Christmas was always a happy and eventful time in our life there on the old cotton farm. Those are some of my fondest memories.

Daddy always would go out in the woods to find the prettiest cedar tree he could find. We didn't have pines or firs on our land. Later after I became older I asked if I could take on the task of going and finding and bringing home the tree. Sometimes it took hours to find one that was shaped just right for a Christmas tree. We always had a big tree so it was a pretty good task dragging it though the woods. Daddy would take his handsaw and cut the bottom of the tree so it would stand straight. Then he would make a stand out boards and nail the tree to it.

We didn't have Christmas lights back then but my mother and my sisters always made a lot of pretty things to hang on the tree. We used a lot of tinsel and paper roping with different colors. It seemed like it was prettier every year.

Daddy would take mother into town to do all the shopping for us kids in one day. There were a lot of kids so it took all day. We were always shuffled off to relatives by the time they got home so the could hide the gifts from us. She did a good job too For as many as there were of us we could never find where they were hidden. We all got just one toy each to last us all year. We didn't get any more until next Christmas. Every year I would get a little red wagon until I was eight years old. When I got up on my eighth Christmas I looked around for my red wagon but didn't find one.

There was a big cardboard box with my name on it and mother told me to take a look inside. There was the prettiest little puppy I had ever seen. He was an English shepherd and became my constant companion until I grew up and joined the navy. Old Mac was the smartest dog I have ever seen. Except when I was in school we were inseparable. He was always very good with the livestock to bring them in from the pasture at milking time. Old Mac was with me always with me when I went fishing. I would sneak off from him just to see if he would find me. He always did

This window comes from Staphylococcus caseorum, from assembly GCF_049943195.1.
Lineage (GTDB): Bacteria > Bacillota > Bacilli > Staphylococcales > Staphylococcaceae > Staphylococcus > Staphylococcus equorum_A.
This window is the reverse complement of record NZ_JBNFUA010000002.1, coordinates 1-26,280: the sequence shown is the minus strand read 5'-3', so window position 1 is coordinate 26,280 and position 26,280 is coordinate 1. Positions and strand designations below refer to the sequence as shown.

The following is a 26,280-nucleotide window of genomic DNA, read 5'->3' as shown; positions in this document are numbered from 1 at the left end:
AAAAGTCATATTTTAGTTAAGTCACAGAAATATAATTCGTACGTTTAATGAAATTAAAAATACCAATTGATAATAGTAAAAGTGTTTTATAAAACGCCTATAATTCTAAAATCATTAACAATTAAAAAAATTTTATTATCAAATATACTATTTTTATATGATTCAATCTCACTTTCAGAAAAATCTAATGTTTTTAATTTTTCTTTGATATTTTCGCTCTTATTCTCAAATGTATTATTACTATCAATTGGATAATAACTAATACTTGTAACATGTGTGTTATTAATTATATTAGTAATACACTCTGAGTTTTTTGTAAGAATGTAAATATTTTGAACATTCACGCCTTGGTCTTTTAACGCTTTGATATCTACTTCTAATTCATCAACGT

The girls mostly got dolls for Christmas; I can't remember what my brothers got. I was too busy checking out my own gift. We all saved our shoe boxes from the one pair of shoes we got each year when school started and instead of stockings these were placed under the tree with our names on them. On Christmas morning they were filled with fruit and candy.

Mother always made us go to bed early on Christmas Eve. We were so excited I don't remember any of us getting much sleep She and daddy would get up sometime during the night a put out our Christmas gifts. She would not let us get up until she had a good fire going in the fireplace and fixing us a big breakfast; she made us all eat a good breakfast before we could look under the tree, knowing we would gorge ourselves on candy and fruit. Daddy would always stand back with a smile on his face and I think I remember a tear or two. He loved us so much and was so proud of us

We always spent Christmas Eve with my maternal grandparents, grandmother and Granddaddy Roberts. They lived in a little two room house with a kitchen in back. My aunt and uncle lived with them. There were relatives all over the place and when the weather was bad we were wall to wall people. If it was pretty most of the time us kids would be outside playing until we were called in for dinner (people call it lunch now) my mother and her sisters always prepared a feast. Mother always made gallons of boiled custard to take. No one has ever been able to make that like mother did. Some of our neighbors would bring the milk and eggs and mother would make theirs too. She always baked several cakes too, all from scratch like everything she cooked. We were always pooped out by the time we went home and went to bed early.

We always spent Christmas Day with my paternal grandparents, Papa Young and Nanaw. There was always a lot of people there too, all relatives. Again we had a feast; people back then really knew how to cook, Papa Young ran a general store about a hundred yards from their house. After dinner he would go down to the store and bring back whole boxes of fruit and candy and tell us to pitch in. You can bet we did. He also brought bananas and pecans.

One year, I think about 1950 we had a big surprise. Our bachelor uncle Harold who lived with them had bought the first television any of us had ever seen. We could hardly get anything but snow but every now and then a faint picture would show up. We couldn't believe there was such a great invention. We weren't too crowded there for their house was much bigger but we enjoyed both days so much.

We had some joyous Christmases in those days but we were never not aware of why we were celebrating that time of year.



If you wish to use Jack's story, please contact him for permission.
©Jack Young November 10, 2010 Used With Permission All Rights Reserved By Author Mail




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